As meaningful tax reductions go, one-one-hundredth of a percentage point doesn’t sound very promising. But pay attention: With a simple nip and tuck, that could become the biggest tax cut of this legislative session.
One clue is that the plan in question — House Bill 31 — was filed by state Rep. Dennis Bonnen, the chairman of the tax-writing House Ways and Means Committee. As written, it would cut the state’s current sales tax rate of 6.25 percent to 6.24 percent on Oct. 1.
Another one, House Bill 32, would cut business franchise tax rates by 5 percent.
Cuts like those are hardly worth the trouble. Bonnen, a Republican from Angleton serving his 10th term in the House, clearly has something bigger in mind. While he has not been specific — publicly — he has said that a combination of cuts to state sales and business taxes would be more effective than trying to cut property taxes.
Bonnen filed both bills to meet a legislative deadline, knowing that he could come back later to plug in the numbers he really wants to use. Both bills are written in a way that wards off major alteration — like adding in other types of taxes, for instance — without bending parliamentary rules.
That said, one or two changes could make them powerful pieces of legislation: The rates and the dates are all that matter.
During the next two years, the state expects to bring in $61.48 billion from sales and use taxes, according to the state comptroller. That’s around $4.9 billion per year for every penny of the tax.
A half-cent drop in the tax would cost the same amount every two years (half the tax cut, twice the length of time).
Not to put words in anyone’s mouth, but that’s about the same size as the tax cuts recently approved by the Senate Finance Committee, and it would put less strain on the state’s budget writers than the Senate proposal.
To lower property taxes, the state has to write a check to the school districts to cover the difference. In effect, the state is lowering someone else’s tax revenue and writing checks to cover the difference. That counts against the state’s spending cap — the constitutional limit on how fast the state budget can grow to keep pace with the growth of the state economy.
Cutting a state tax doesn’t count against spending; instead of writing checks, the state is cutting its own income. The same size tax break avoids the budget limitations.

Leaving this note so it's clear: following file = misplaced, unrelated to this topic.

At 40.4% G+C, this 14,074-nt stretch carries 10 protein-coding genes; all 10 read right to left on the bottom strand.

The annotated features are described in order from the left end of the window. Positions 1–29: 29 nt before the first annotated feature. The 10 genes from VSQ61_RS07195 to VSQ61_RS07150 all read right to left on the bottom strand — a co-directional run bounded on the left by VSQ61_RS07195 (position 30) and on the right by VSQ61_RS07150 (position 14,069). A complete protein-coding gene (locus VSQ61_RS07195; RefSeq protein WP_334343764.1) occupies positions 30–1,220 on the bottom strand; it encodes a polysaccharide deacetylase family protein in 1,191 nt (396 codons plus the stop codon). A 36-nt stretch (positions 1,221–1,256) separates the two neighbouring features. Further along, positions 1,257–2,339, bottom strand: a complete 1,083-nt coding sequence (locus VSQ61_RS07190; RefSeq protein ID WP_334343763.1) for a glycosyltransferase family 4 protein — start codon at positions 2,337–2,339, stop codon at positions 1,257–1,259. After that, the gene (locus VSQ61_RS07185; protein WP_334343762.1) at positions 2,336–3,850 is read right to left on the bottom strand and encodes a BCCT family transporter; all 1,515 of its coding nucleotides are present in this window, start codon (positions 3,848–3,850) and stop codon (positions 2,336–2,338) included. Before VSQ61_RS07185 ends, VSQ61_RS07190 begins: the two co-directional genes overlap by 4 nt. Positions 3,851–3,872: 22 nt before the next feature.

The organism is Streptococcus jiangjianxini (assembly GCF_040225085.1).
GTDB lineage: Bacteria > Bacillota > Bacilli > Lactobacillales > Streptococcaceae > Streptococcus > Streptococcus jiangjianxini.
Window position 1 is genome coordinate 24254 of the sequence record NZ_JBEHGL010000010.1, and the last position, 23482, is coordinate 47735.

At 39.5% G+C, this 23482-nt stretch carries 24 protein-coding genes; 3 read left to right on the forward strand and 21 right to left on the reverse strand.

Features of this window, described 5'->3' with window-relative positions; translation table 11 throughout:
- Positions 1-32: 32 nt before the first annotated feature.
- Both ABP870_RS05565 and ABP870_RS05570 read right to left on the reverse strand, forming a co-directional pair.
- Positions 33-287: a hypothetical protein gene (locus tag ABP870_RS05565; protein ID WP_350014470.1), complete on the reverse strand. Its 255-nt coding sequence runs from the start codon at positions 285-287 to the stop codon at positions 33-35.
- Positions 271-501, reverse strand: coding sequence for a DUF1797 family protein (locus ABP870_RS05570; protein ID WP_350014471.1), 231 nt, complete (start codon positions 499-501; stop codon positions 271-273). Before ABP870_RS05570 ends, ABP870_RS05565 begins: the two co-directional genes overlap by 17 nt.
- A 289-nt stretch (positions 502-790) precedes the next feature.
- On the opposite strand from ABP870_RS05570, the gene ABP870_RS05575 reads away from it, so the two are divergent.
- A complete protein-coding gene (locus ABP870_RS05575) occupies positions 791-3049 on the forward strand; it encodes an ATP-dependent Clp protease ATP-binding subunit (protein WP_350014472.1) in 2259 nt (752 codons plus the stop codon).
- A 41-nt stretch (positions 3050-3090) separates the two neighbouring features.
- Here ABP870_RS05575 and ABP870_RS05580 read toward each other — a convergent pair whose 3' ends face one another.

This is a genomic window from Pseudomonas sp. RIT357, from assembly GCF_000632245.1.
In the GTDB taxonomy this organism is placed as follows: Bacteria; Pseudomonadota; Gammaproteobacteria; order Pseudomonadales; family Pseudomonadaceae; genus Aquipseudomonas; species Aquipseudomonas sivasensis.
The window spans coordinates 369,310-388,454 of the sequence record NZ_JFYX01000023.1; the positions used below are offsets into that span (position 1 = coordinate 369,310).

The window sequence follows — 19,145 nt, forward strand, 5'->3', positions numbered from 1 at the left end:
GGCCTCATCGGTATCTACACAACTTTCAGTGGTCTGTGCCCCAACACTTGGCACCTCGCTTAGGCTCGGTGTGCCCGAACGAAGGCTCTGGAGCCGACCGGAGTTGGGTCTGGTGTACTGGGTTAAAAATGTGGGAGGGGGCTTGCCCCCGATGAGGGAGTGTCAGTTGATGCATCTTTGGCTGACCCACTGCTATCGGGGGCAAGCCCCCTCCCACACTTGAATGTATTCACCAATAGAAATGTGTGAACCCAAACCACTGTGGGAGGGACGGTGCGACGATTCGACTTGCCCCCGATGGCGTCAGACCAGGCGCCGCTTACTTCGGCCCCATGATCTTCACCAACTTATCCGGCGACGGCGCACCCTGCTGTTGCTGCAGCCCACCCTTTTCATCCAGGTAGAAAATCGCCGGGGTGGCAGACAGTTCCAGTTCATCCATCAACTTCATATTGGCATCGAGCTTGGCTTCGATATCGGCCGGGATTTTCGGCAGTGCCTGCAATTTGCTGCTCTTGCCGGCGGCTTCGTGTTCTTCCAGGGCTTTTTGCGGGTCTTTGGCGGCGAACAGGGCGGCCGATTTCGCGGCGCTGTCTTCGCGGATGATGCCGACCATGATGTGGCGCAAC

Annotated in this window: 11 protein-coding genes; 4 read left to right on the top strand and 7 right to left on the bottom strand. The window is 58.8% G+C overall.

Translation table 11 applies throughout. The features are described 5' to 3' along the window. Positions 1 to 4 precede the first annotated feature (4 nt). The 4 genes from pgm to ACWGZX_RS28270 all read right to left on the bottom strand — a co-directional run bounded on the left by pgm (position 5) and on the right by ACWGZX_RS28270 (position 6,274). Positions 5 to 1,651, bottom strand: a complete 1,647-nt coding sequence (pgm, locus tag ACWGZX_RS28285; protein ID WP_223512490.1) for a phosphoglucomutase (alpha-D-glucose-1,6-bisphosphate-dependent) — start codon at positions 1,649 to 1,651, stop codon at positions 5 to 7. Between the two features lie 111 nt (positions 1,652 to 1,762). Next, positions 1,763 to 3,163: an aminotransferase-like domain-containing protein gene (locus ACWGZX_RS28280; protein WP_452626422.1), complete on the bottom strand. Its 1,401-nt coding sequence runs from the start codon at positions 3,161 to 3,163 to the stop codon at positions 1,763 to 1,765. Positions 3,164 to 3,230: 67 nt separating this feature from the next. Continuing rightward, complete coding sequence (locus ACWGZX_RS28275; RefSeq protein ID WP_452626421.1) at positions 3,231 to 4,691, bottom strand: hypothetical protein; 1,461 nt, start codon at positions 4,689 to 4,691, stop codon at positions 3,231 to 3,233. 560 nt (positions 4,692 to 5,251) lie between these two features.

The Senate’s plan, however, addresses the two taxes Texas voters hate the most — the property tax and the franchise tax, which businesses pay on their operating income.
Bonnen’s notion might die without generating another headline. Lawmakers have pretty much agreed that there will be some tax cuts this session, but have not agreed on which tax cuts would best suit the state economy and their own politics. Importantly, their disagreements echo differences among outside groups that represent various political ideologies, businesses large and small, and cities, counties and school districts.
Small businesses generally support cuts to the state’s business margins tax. The Senate’s package would do that, and Bonnen would, too. The amounts are still in play, but that cut seems likely.
Big businesses, largely left out of the Senate’s tax package, want sales tax cuts. Homeowners, on the other hand, would get bigger exemptions from property taxes under the Senate plan: about $206 per year, on average.
A sales tax cut has the advantage of benefiting all of those groups, but it would also have to be spread across more taxpayers, cutting the size of the average benefit. That said, it is a tax break that wouldn’t erode over time, as property tax cuts tend to do.
The property tax cuts engineered by the Legislature in 2006 were supposed to save the average taxpayer $2,000, but because of increasing property values and the state’s own education funding cuts, it’s hard to find property owners who remember seeing that money. And it’s hard to find politicians who remember getting any credit for the gut-wrenching votes they took on taxes.
On top of that, those cuts come at the expense of schools and local governments. Their officials and lobbyists are pushing hard against legislative efforts to mess with property taxes — which are actually local, not state, taxes.
Lawmakers want to find something palpable, both economically and politically. Cutting taxes is unexpectedly contentious, and they want a trophy for their trouble.
Lobbyists for almost everyone with a financial stake are trying to steer the debate away from whatever their clients fear the most.
Taxpayers might be paying less attention than anyone right now, but they have some insurance: If legislators don’t find a tax cut that voters notice — and appreciate — they might as well leave Bonnen’s 0.01 percentage point cut right where it is.